A.J. Bermudez is the author of Stories No One Hopes Are About Them, Winner of the Iowa Short Fiction Award and current Lambda Literary Award Finalist. Her work has appeared in The Kenyon Review, Virginia Quarterly Review, McSweeney’s, Chicago Quarterly Review, Story, Boulevard, Creative Nonfiction, Electric Literature, The Masters Review, Columbia Journal, Chicago Review, The Offing, Baltimore Review, Epiphany, LitHub, and elsewhere. She is a recipient of the Diverse Voices Award, the PAGE Award, and the Alpine Fellowship Writing Prize. She currently serves as Editor of The Maine Review. Her work gravitates toward contemporary explorations of power, privilege, and place.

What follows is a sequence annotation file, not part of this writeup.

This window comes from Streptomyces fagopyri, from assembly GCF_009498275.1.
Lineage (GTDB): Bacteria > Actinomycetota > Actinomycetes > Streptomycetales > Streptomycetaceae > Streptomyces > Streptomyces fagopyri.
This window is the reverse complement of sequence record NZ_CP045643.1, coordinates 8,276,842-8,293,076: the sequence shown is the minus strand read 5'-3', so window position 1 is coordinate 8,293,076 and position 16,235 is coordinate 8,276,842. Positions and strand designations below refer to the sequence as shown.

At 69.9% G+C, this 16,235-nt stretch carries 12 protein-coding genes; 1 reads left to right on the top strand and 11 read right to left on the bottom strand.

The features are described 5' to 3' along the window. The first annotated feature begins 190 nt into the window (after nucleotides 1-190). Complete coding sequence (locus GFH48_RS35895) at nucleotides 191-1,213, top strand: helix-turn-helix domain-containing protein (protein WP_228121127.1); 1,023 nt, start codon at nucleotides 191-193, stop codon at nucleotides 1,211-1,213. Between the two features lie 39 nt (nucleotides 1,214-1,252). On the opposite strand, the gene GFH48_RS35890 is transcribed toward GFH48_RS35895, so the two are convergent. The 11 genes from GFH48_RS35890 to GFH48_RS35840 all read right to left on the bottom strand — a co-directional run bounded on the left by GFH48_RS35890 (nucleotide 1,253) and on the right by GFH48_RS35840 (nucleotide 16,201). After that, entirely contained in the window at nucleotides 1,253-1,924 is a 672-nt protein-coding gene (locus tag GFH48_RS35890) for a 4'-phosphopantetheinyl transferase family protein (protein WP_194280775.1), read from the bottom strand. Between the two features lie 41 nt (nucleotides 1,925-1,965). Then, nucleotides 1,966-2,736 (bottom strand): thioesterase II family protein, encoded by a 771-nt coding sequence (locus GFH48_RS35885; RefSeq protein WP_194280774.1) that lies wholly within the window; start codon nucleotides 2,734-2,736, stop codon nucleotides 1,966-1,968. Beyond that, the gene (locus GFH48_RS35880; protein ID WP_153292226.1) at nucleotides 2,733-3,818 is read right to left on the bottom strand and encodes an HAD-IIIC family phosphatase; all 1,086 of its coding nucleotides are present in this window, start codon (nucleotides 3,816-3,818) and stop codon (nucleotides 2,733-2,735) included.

Francisco González is a Wallace Stegner Fellow at Stanford University. His fiction appears in Gulf Coast, McSweeney's Quarterly Concern, The Southern Review, ZYZZYVA, The Best Short Stories 2022: The O. Henry Prize Winners, and elsewhere. He holds an MFA from Columbia University.
Alexia Nader is a writer based in San Francisco. Her fiction has been published in Your Impossible Voice, her poetry in Obsidian, and her criticism in Los Angeles Review of Books, The Nation, and Guernica, among other outlets. She received her MA in Journalism from New York University, where she was a Dean's Fellow, and her MFA in Fiction from the University of San Francisco, where she held a post-graduate teaching fellowship. She is currently working on her first novel.